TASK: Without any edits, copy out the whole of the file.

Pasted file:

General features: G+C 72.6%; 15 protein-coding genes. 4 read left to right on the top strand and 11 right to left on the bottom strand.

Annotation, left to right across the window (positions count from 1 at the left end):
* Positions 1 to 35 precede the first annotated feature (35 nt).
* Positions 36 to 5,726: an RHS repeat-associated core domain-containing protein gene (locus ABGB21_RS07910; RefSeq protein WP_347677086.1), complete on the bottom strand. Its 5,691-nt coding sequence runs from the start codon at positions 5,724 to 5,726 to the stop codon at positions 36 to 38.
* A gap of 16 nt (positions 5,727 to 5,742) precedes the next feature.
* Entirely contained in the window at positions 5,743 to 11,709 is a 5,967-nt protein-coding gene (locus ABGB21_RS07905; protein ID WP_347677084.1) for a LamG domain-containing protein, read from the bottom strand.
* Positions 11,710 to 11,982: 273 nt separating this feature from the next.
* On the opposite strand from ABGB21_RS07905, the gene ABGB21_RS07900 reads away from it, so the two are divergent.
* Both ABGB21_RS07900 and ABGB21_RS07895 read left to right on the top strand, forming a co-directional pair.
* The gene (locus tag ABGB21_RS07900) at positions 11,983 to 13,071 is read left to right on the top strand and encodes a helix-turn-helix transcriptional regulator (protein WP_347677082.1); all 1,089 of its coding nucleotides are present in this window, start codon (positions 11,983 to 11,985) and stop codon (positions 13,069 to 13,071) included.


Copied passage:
General features: G+C 72.6%; 15 protein-coding genes. 4 read left to right on the top strand and 11 right to left on the bottom strand.

Annotation, left to right across the window (positions count from 1 at the left end):
* Positions 1 to 35 precede the first annotated feature (35 nt).
* Positions 36 to 5,726: an RHS repeat-associated core domain-containing protein gene (locus ABGB21_RS07910; RefSeq protein WP_347677086.1), complete on the bottom strand. Its 5,691-nt coding sequence runs from the start codon at positions 5,724 to 5,726 to the stop codon at positions 36 to 38.
* A gap of 16 nt (positions 5,727 to 5,742) precedes the next feature.
* Entirely contained in the window at positions 5,743 to 11,709 is a 5,967-nt protein-coding gene (locus ABGB21_RS07905; protein ID WP_347677084.1) for a LamG domain-containing protein, read from the bottom strand.
* Positions 11,710 to 11,982: 273 nt separating this feature from the next.
* On the opposite strand from ABGB21_RS07905, the gene ABGB21_RS07900 reads away from it, so the two are divergent.
* Both ABGB21_RS07900 and ABGB21_RS07895 read left to right on the top strand, forming a co-directional pair.
* The gene (locus tag ABGB21_RS07900) at positions 11,983 to 13,071 is read left to right on the top strand and encodes a helix-turn-helix transcriptional regulator (protein WP_347677082.1); all 1,089 of its coding nucleotides are present in this window, start codon (positions 11,983 to 11,985) and stop codon (positions 13,069 to 13,071) included.